In November 2013, Cycle Computing, along with AWS, and Schrödinger, completed a record-setting cluster cloud computing run. The program was designed and performed to not only demonstrate the capability to achieve this type of performance using Utility HPC, but to also advance science. While the data points of this amazing run are very exciting to consider, and appreciate – perhaps the most important is that Real World science was achieved. Below is a brief description of the scientific impact to this run.
Cloud Computing For Organic Photovoltaics Sets A Record High-performance computing accelerates efforts to find low-cost, efficient organic semiconductors for LED displays and solar cells. The advent of faster computers, the ability to tap into unlimited numbers of those computers via the Internet, and more sophisticated data analysis software has led to vastly improved methods for high-throughput screening of molecules for drug discovery and materials science. In a record-breaking example, a team at Cycle Computing, based in Stamford, Conn., in collaboration with organic electronics expert Mark E. Thompson of the University of Southern California, has announced the results of a computing run to search for new organic-based semiconducting materials as replacements for silicon-based materials.On Nov. 3, the team used Cycle Computing’s CycleCloud system on more than 156,000 interconnected computers on five continents to collectively screen some 205,000 candidate molecules. The run chewed up 2.3 million computing hours in an elapsed time of only 18 hours, tapping into $68 million worth of equipment at a cost of only $33,000, according to Cycle Computing’s CEO, Jason Stowe. The molecules screened included simple organic compounds such as pentacene in which CH units were systematically replaced by nitrogen, benzyl, or other groups, Thompson says. Thompson’s group is now mining the data to find optimal molecules for various semiconducting applications, with an eye toward molecules that will be easy to synthesize and test in prototype photovoltaic devices such as LED displays and solar cells. - Professor Mark Thompson, University of Southern California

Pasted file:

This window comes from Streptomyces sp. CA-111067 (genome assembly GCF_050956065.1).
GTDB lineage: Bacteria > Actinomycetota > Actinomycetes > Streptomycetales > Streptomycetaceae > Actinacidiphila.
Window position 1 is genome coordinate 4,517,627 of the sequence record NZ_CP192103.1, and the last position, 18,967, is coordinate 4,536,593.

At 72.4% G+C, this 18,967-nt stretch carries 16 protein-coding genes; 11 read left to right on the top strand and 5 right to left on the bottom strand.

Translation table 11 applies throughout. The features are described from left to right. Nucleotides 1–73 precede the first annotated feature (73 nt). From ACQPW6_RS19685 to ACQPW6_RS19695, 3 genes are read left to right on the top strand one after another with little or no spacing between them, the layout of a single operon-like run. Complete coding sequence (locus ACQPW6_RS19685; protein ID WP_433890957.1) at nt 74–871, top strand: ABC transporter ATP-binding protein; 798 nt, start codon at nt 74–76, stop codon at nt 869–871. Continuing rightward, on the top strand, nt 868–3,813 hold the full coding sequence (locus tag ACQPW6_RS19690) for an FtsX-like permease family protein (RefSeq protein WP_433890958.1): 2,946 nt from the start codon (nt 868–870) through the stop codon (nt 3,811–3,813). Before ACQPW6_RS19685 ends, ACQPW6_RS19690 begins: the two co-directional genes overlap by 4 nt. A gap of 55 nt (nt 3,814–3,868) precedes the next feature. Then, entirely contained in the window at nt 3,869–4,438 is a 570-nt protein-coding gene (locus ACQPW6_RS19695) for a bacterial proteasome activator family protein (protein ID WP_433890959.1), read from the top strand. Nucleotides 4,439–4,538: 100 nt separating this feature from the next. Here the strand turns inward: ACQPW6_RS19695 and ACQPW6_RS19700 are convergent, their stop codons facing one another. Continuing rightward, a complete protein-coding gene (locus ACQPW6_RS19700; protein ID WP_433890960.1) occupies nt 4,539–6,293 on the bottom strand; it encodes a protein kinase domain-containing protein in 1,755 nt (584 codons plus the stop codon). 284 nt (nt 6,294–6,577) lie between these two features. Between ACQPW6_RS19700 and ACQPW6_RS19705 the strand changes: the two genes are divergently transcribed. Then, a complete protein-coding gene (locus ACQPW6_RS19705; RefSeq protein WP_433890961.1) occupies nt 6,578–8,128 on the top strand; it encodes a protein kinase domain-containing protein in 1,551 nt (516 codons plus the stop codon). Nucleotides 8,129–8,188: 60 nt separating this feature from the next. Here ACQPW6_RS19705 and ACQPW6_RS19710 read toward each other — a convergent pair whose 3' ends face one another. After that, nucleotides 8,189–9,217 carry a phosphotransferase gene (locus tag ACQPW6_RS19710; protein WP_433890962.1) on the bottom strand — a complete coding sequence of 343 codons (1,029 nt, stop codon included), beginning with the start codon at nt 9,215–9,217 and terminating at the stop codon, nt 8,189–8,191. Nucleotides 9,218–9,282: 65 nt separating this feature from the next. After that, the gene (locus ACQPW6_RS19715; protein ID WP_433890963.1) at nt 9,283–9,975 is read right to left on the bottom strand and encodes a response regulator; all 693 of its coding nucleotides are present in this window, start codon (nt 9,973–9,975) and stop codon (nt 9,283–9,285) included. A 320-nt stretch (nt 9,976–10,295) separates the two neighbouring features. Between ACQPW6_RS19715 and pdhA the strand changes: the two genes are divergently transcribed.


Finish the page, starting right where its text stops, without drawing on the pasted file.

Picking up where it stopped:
Below are three great interviews where Cycle Computing CEO Jason Stowe discuss MegaRun at length.
SiliconAngle & The Cube Video Interview with Cycle Computing’s Jason Stowe (recorded live)